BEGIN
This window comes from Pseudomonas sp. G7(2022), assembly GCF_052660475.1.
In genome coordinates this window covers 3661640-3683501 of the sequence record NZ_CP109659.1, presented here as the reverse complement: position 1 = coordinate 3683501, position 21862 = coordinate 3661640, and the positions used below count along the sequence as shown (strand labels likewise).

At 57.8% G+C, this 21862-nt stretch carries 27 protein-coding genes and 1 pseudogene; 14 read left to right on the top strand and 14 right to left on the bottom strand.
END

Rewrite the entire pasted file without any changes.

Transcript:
This window comes from Pseudomonas sp. G7(2022), assembly GCF_052660475.1.
In genome coordinates this window covers 3661640-3683501 of the sequence record NZ_CP109659.1, presented here as the reverse complement: position 1 = coordinate 3683501, position 21862 = coordinate 3661640, and the positions used below count along the sequence as shown (strand labels likewise).

At 57.8% G+C, this 21862-nt stretch carries 27 protein-coding genes and 1 pseudogene; 14 read left to right on the top strand and 14 right to left on the bottom strand.